Reports out of Germany indicate the government may be inching closer to in-country implementation of the European Union’s Directive 2011/7/EU, the Late Payment Directive. Germany was one of the final holdouts among the 28-member bloc and an important one, given its stature in the Union. Still, many are skeptical that, even with the Germans on board, the Directive will be all that effective or widely used.
The Directive, by almost all admissions among credit professionals and economists polled, is having a minimal impact on B2B credit and collections. It was designed to put an EU-wide framework behind the enforcement of tough regulations for prompt payment to creditors (especially SMEs). Minimal application of the Directive could be traced, perhaps, to the slow implementation by the standard-bearing economy of Germany. If Germany is serious about implementation, it could become more useful, but any massive impact of businesses invoking the Directive and taking action against a debtor still appears quite unlikely.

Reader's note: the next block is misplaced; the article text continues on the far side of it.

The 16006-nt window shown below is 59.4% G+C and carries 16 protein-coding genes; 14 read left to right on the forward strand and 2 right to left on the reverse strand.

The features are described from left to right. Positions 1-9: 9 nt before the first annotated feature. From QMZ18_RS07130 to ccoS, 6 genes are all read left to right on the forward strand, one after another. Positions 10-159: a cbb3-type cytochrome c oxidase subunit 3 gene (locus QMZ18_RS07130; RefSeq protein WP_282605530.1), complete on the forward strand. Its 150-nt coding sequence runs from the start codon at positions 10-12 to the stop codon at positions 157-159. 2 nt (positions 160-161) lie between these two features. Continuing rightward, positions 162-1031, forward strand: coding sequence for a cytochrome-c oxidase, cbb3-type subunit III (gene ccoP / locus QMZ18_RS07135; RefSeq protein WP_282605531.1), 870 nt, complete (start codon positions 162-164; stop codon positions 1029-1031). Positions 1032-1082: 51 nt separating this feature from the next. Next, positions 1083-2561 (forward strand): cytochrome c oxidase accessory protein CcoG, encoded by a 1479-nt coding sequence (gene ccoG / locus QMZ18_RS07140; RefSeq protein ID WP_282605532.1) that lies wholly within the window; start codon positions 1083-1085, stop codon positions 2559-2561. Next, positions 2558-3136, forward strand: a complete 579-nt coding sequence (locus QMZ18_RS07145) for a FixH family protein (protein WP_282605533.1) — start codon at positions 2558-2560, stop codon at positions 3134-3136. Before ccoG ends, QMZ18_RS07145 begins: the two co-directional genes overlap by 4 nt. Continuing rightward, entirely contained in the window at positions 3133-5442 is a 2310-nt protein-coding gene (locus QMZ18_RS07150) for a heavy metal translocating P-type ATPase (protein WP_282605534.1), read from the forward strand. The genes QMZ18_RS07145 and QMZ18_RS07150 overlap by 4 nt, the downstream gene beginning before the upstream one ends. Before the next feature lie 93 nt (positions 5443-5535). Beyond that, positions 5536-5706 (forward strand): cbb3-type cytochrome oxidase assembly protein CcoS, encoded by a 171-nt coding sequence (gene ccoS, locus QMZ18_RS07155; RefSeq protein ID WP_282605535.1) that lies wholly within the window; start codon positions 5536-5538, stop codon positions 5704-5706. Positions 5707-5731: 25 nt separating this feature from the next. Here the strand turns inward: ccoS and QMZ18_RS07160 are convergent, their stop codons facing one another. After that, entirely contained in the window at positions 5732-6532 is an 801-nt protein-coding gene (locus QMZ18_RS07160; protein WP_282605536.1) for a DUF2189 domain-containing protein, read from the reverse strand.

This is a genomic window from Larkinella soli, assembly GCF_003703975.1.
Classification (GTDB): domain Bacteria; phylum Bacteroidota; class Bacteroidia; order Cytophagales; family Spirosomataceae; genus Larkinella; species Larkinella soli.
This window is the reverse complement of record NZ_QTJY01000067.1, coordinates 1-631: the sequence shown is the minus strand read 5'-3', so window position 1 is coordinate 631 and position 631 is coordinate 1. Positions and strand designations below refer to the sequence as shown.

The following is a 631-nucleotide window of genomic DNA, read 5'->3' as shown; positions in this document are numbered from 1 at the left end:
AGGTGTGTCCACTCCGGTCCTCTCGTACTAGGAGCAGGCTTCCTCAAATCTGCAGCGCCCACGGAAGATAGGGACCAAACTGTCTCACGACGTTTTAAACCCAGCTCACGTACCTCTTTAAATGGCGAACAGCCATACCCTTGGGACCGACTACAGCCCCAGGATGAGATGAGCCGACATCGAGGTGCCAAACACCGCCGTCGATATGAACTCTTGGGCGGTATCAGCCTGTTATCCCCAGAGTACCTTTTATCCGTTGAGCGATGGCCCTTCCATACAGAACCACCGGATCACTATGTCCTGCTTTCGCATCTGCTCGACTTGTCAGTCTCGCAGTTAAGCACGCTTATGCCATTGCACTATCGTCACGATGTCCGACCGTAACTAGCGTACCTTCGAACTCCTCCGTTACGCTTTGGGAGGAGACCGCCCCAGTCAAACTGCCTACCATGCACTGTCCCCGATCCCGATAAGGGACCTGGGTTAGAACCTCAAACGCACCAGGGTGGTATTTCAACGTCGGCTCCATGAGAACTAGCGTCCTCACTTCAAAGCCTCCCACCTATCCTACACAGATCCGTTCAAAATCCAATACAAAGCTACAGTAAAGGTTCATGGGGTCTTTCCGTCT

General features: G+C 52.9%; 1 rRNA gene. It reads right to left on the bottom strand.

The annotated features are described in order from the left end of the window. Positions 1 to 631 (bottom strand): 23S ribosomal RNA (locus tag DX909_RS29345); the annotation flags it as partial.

Courtesy Brian Shappell, CBA, CICP, NACM staff writer (National Association of Credit Management)
The EU directive was designed to help Small and Medium Size Enterprises (SMEs) to be able to better manage their cash flow. In particularly larger companies were accused of stringing out trade payments to smaller companies beyond reasonable terms. Unfortunately there is a lot of skepticism in the ranks of credit managers whether this directive is enforceable.
The new Directive had to be transposed into national law by 16 March 2013 at the latest. 26 out of the 28 Member States have already notified their national transposition measures to the European Commission. The main provisions of the new Directive are the following:
- Harmonization of period for payment by public authorities to businesses: Public authorities have to pay for the goods and services that they procure within 30 days or, in very exceptional circumstances, within 60 days.
- Contractual freedom in businesses commercial transactions: Enterprises have to pay their invoices within 60 days, unless they expressly agree otherwise and if it is not grossly unfair.
- Enterprises are automatically entitled to claim interest for late payment and are also able to obtain a minimum fixed amount of €40 as a compensation for recovery costs. They can claim compensation for all remaining reasonable recovery costs.
- The statutory interest rate for late payment in the Member States should be increased to at least 8 percentage points above the European Central Bank’s reference. Public authorities are not allowed to fix an interest rate for late payment below.
Member States may continue to maintain or to bring into force laws and regulations which are more favorable to the creditor than the provisions of the new Directive.